In 1954 led by manager Lefty O'Doul the Padres finished first in the Pacific Coast League for the first time since 1937. By 1956 the Padres were playing Open Division ball, one step above AAA and one step away from joining Major League Baseball as a third league. Only the PCL ever received that designation as major league owners contemplated the untapped West Coast market. Pat and Grandma Pearl had settled in by then in a house on South 33rd St. between Imperial Ave. and Ocean View Blvd (at that time Filipino territory). My grandfather planted fruit trees and two large cypress at the front gate. He built a chicken coop and a vegetable garden. He erected a flag pole where he ran up the stars and stripes each morning and took it down at sunset.
My Grandparent's house on S. 33rd as it appears on Google Maps today.
There were two more children now, my aunt Patricia going on 8 and Pat Jr. who was 6, and family life had shifted dramatically. My mom and her brother endured step-child status under conditions she described as something "slightly better than slavery’” made to perform the bulk of household chores and constantly referred to as “his kids”. Entering their teens they rebelled ditching classes at Memorial Jr. High to drink homemade fruit wine in Balboa Park. My uncle Johnny was a pretty boy turned cholo getting into random fights and trying to look good while doing it. And there were daily battles among them all that found my mom and uncle constantly shuttling back and forth between the Old Man’s house and the house six blocks away—the home of my grandmother’s sister and most appropriately named Ola.
My Great Aunt Ola in the front yard on 33rd St.
Spanish for “wave” my great aunt Ola helped her niece and nephew navigate the space between Paterno’s outright tyranny and his awkwardly applied obligation to raise them as he fulfilled his promise to Aniceto. The little sister of a runaway herself she had wisdom to share on the pros and cons of leaving a “good provider”.
Grandma Pearl at age 12, 1931
My Grandma Pearl had run from similar circumstances as a 17-year-old girl. She arrived in San Diego in 1937 the same year Ted Williams and the Padres won their first PCL Championship. She spent three years waiting tables at the Chee Chee Club on Broadway when it was off-the-path enough to serve even the Filipino sailors. One of them was Aniceto Medina.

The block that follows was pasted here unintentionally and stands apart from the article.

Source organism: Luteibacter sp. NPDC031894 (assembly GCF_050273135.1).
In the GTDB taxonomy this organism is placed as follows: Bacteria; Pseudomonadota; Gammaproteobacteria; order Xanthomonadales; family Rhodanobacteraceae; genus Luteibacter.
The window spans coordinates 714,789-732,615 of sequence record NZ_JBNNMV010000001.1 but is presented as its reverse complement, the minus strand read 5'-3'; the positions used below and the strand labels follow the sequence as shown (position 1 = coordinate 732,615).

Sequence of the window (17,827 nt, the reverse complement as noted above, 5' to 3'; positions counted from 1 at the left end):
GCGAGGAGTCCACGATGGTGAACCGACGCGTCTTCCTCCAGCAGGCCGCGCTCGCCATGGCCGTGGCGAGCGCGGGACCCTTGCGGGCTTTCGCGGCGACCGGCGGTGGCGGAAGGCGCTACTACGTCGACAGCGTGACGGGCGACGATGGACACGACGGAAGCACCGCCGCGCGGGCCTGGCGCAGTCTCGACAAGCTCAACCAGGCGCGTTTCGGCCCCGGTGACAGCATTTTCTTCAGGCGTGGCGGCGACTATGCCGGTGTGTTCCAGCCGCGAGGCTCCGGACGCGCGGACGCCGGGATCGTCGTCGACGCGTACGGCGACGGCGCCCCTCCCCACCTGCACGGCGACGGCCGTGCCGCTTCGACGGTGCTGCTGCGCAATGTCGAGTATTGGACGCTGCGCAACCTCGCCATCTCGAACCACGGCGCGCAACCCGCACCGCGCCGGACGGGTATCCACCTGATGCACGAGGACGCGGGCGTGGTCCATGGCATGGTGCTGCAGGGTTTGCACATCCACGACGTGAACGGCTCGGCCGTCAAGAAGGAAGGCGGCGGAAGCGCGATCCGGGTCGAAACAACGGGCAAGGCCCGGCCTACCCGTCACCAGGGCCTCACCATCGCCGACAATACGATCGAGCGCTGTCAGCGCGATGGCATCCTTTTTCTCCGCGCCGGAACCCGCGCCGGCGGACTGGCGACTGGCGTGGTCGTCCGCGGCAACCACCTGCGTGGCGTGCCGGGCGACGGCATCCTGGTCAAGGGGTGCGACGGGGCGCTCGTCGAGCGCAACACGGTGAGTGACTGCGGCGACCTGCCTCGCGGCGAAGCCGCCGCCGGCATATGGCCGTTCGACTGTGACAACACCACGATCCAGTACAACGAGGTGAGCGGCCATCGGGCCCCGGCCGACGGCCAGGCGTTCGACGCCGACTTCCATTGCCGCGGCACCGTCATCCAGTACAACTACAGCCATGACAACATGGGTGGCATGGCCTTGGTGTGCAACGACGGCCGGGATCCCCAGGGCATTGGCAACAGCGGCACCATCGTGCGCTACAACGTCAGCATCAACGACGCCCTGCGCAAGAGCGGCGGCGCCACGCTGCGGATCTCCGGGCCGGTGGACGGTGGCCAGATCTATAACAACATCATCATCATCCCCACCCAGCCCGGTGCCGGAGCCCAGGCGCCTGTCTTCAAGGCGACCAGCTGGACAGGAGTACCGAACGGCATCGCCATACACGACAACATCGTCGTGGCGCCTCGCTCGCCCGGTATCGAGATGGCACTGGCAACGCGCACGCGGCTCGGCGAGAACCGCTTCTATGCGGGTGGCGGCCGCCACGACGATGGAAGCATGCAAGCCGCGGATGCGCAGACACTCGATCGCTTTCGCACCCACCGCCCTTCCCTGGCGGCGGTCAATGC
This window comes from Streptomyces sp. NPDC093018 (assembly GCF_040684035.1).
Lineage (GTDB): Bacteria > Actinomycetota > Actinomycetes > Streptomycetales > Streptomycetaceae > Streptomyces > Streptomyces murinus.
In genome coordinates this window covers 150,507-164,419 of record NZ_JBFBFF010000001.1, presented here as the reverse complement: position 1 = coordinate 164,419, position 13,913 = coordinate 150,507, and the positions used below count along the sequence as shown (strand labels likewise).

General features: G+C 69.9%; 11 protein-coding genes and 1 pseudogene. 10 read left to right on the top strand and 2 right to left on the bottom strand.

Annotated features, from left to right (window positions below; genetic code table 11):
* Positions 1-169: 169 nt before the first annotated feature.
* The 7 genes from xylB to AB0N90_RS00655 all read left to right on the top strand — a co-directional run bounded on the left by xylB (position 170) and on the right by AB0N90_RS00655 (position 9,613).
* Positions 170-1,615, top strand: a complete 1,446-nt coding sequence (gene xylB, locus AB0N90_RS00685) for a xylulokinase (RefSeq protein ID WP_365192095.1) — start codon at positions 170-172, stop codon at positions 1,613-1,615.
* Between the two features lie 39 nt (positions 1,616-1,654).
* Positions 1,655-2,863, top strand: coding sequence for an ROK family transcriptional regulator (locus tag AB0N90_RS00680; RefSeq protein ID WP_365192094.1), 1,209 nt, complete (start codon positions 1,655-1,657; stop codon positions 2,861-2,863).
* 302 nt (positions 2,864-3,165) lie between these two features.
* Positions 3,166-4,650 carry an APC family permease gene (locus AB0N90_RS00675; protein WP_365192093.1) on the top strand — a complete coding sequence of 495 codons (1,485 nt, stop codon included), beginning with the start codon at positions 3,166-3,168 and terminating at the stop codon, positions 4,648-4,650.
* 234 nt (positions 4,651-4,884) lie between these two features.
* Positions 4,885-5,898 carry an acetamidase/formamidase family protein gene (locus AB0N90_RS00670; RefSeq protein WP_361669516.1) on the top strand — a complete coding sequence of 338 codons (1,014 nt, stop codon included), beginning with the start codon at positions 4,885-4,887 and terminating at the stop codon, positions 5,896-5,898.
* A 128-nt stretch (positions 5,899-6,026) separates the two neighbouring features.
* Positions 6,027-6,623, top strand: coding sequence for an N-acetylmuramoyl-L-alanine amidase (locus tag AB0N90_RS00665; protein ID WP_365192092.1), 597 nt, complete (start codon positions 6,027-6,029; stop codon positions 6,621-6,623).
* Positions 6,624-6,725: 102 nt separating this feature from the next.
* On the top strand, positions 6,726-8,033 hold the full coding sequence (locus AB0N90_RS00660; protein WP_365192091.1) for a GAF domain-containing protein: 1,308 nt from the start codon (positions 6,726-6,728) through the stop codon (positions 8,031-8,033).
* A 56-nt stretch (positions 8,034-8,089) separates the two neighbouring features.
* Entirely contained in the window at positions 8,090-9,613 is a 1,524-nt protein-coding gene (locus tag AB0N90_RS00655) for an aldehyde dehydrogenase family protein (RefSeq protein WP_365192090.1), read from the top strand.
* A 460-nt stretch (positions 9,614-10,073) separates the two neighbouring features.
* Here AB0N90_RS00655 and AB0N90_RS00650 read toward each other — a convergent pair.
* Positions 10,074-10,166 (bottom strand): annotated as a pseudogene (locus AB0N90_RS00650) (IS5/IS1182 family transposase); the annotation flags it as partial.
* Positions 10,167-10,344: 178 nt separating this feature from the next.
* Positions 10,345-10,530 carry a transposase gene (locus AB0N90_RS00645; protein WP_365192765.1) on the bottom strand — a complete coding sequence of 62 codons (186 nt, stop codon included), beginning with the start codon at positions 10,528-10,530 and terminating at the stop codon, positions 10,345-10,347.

Aniceto Medina, 1940
Aniceto had barely arrived in San Diego early in the year of 1941. He had come through San Pedro where the immigration processor listed his Place of Residence as the USS Saratoga, and my grandparents courtship moved as quickly as the CV-3. Between April 2 and June 21, 1940 the ship was involved in what the US Navy called Fleet Problem XXI a defense of the Hawaiian Islands. In mid to late October of that same year the crew delivered personnel from San Pedro to Hawaii then returned for an extended dry dock and overhaul at Bremerton Shipyard in Puget Sound on January 6, 1941. With the Saratoga under repair Aniceto began the first of only two prolonged stays in San Diego. Having met my grandmother in the bar that was already "divey" even then (a testament to my grandmother's spirit that she could handle herself in a roughneck navy bar) their courtship was short, and they married quickly. In fact, when the Sara sailed for Hawaii on December 8, 1941, the day after the attack on Pearl Harbor, my uncle was already on the way, and on April 14, 1942, John Medina was born.
The Chee Chee Club as it appears on Google Maps today.
My mother arrived in similar fashion. After a year of and a half of constant deployment in both the main theaters of the Pacific War and and support missions in and around Australia and Java, the Saratoga reportedly limped into Puget Sound battle scarred and in need of repairs on June 10, 1944. Aniceto was dispatched to San Diego along with the rest of the crew. The ship sat in dry dock through the summer but on September 24th it arrived in Pearl Harbor. My mother was born January 17, 1945 two months premature but exactly seven months after Aniceto's July homecoming. He never made it back to meet his daughter, and while his story remains largely unknown, buried beneath both the Pacific Ocean and a lifetime of suppressing all unnecessary talk about “him,” he left his mark on all our faces. Even my sons have it. I can see it every time someone says they look like me.